South Korea’s parliament has approved on the 31st of August 2021 a bill that prohibits Apple and Google from forcing app developers to only use their proprietary billing systems. The bill is an amendment to South Korea’s Telecommunications Business Act.
This decision will allow app developers to avoid paying 15 to 30% commission on every transaction to Apple and Google. Developers will be able to suggest to end users the use of alternative payment platforms. It will also prevent the tech giants from unreasonably delaying reviewing apps or deleting them.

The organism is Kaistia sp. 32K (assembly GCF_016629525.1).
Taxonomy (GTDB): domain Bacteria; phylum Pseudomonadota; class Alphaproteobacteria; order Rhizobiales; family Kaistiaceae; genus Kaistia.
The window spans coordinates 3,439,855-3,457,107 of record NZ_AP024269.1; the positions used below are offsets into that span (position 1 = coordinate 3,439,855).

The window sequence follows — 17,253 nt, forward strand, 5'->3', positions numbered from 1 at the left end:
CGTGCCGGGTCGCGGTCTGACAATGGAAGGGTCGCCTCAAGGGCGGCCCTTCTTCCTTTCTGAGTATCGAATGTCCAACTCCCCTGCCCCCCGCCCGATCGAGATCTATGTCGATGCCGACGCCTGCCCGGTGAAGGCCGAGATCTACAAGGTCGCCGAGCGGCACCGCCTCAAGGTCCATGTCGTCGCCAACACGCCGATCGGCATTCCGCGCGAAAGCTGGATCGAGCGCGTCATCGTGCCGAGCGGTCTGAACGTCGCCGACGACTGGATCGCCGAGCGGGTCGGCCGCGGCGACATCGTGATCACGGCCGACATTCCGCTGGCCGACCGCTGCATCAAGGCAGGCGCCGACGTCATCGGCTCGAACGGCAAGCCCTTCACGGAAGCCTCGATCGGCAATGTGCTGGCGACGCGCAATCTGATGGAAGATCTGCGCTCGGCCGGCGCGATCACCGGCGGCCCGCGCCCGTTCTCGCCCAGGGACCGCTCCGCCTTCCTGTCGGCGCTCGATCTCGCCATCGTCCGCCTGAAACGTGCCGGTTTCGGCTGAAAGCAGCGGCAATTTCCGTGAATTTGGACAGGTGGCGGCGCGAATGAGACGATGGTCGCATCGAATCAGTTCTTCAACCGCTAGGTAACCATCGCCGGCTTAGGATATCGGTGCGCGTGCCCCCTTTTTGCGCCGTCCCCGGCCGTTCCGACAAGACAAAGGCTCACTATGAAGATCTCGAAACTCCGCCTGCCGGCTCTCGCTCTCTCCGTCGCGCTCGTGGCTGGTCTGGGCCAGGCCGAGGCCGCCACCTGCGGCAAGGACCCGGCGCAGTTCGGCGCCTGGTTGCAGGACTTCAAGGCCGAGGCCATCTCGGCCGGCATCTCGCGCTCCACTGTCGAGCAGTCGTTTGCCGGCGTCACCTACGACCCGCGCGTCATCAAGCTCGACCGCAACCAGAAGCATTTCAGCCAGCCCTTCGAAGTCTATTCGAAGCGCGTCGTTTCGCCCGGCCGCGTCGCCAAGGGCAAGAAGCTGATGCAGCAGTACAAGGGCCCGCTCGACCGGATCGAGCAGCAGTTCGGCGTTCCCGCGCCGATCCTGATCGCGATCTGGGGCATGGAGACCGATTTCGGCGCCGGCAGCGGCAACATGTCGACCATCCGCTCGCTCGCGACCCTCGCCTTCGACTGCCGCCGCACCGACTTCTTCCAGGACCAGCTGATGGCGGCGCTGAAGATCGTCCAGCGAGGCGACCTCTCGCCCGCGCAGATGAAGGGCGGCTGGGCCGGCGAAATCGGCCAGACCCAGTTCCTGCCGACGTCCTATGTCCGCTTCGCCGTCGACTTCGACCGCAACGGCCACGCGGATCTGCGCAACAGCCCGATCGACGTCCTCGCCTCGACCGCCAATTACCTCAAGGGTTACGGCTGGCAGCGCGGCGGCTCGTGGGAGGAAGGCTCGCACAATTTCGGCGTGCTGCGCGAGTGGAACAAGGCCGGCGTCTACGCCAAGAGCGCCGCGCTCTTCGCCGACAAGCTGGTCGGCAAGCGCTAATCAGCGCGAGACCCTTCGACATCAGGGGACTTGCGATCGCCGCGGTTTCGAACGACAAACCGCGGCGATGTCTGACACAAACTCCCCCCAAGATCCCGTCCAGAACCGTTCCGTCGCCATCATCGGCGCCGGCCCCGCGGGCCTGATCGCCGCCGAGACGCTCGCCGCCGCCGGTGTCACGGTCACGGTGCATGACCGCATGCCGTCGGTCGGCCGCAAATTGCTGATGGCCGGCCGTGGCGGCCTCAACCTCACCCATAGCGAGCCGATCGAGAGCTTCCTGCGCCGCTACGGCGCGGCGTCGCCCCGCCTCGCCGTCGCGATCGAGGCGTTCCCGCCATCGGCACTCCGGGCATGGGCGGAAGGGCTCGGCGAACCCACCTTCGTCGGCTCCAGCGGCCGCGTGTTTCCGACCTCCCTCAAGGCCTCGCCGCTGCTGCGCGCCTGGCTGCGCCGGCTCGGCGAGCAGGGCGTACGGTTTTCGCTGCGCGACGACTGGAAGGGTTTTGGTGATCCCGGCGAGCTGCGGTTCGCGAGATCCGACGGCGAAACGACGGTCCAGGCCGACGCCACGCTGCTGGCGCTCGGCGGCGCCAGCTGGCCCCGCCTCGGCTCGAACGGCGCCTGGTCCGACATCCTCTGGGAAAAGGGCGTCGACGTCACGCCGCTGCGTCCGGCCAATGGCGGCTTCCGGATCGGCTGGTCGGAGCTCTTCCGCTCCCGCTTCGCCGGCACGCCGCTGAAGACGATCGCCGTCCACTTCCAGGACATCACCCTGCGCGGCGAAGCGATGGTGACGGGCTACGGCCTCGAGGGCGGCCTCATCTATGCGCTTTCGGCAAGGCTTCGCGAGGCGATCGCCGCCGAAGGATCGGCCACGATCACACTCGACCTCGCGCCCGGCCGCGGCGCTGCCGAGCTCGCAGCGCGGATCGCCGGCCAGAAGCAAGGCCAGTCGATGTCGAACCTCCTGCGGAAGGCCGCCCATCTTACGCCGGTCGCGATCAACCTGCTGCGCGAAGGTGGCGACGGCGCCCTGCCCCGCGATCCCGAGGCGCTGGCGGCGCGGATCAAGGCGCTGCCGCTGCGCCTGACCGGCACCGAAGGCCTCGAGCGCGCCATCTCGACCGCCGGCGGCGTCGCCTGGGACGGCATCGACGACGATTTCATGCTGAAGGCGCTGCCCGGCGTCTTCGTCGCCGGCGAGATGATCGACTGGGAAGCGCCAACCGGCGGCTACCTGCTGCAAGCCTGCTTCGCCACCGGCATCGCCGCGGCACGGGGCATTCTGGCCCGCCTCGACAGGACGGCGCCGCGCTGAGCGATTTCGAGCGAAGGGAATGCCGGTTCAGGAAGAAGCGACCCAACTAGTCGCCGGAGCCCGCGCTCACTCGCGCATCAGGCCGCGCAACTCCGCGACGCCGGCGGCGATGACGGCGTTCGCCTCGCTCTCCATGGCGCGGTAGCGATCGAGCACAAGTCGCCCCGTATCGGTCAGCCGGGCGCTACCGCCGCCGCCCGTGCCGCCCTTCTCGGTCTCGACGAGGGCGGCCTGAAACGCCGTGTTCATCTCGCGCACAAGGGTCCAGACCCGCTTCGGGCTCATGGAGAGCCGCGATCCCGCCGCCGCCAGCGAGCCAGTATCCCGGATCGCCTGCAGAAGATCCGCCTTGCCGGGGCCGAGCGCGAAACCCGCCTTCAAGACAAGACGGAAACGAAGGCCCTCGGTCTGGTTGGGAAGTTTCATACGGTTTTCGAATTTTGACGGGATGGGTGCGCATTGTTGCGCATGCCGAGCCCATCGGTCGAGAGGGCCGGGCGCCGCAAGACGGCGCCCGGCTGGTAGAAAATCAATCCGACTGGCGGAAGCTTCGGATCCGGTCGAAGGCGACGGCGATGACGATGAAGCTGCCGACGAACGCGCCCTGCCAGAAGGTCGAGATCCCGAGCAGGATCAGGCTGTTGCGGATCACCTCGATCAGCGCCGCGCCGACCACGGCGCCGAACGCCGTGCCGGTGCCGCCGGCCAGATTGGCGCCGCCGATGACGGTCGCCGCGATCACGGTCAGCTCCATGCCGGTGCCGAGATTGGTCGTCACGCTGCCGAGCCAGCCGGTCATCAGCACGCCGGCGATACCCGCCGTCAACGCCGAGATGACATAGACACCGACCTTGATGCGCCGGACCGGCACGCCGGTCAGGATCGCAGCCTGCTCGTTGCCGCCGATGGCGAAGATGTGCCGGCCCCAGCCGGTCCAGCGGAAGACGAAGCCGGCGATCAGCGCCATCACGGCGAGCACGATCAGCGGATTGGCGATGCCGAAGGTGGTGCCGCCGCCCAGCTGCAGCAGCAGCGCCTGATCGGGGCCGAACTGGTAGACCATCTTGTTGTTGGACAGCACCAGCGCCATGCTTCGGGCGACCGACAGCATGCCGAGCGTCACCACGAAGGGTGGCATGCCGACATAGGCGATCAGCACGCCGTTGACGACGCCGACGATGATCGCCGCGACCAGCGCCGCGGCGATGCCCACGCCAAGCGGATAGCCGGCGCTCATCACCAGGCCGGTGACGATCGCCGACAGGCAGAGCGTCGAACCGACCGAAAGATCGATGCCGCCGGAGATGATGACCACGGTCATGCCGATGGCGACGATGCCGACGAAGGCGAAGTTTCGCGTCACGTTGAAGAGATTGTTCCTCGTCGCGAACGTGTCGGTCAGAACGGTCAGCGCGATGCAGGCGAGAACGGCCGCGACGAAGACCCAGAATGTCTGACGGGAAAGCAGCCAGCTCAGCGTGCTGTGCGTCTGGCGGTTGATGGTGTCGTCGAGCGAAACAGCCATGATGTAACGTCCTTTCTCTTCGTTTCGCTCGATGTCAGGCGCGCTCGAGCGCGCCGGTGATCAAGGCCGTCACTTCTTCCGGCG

The sanctions of not complying with the bill are fines up to 3% of Apple and Google’s South Korea revenue.
The decision of the South Korean parliament could be the first of many similar decisions worldwide, as this topic is at the centre of many complaints, including cases brought by Epic Games in the US and Australia, and in the Spotify complaint to the EU that has resulted in a European Commission investigation.
In parallel, Russia’s competition authority informed Apple that it should remove the restrictions on app developers’ ability to inform end users of subscriptions outside the Apple App Store, thus enabling them to avoid paying a commission to Apple. According to MLex, Apple’s actions are restrictive of developers’ independent behaviour, which further negatively impacts competition and end consumers, which have access to increased prices in developers’ products.
Please contact Tim Cowen if you have any questions regarding the above.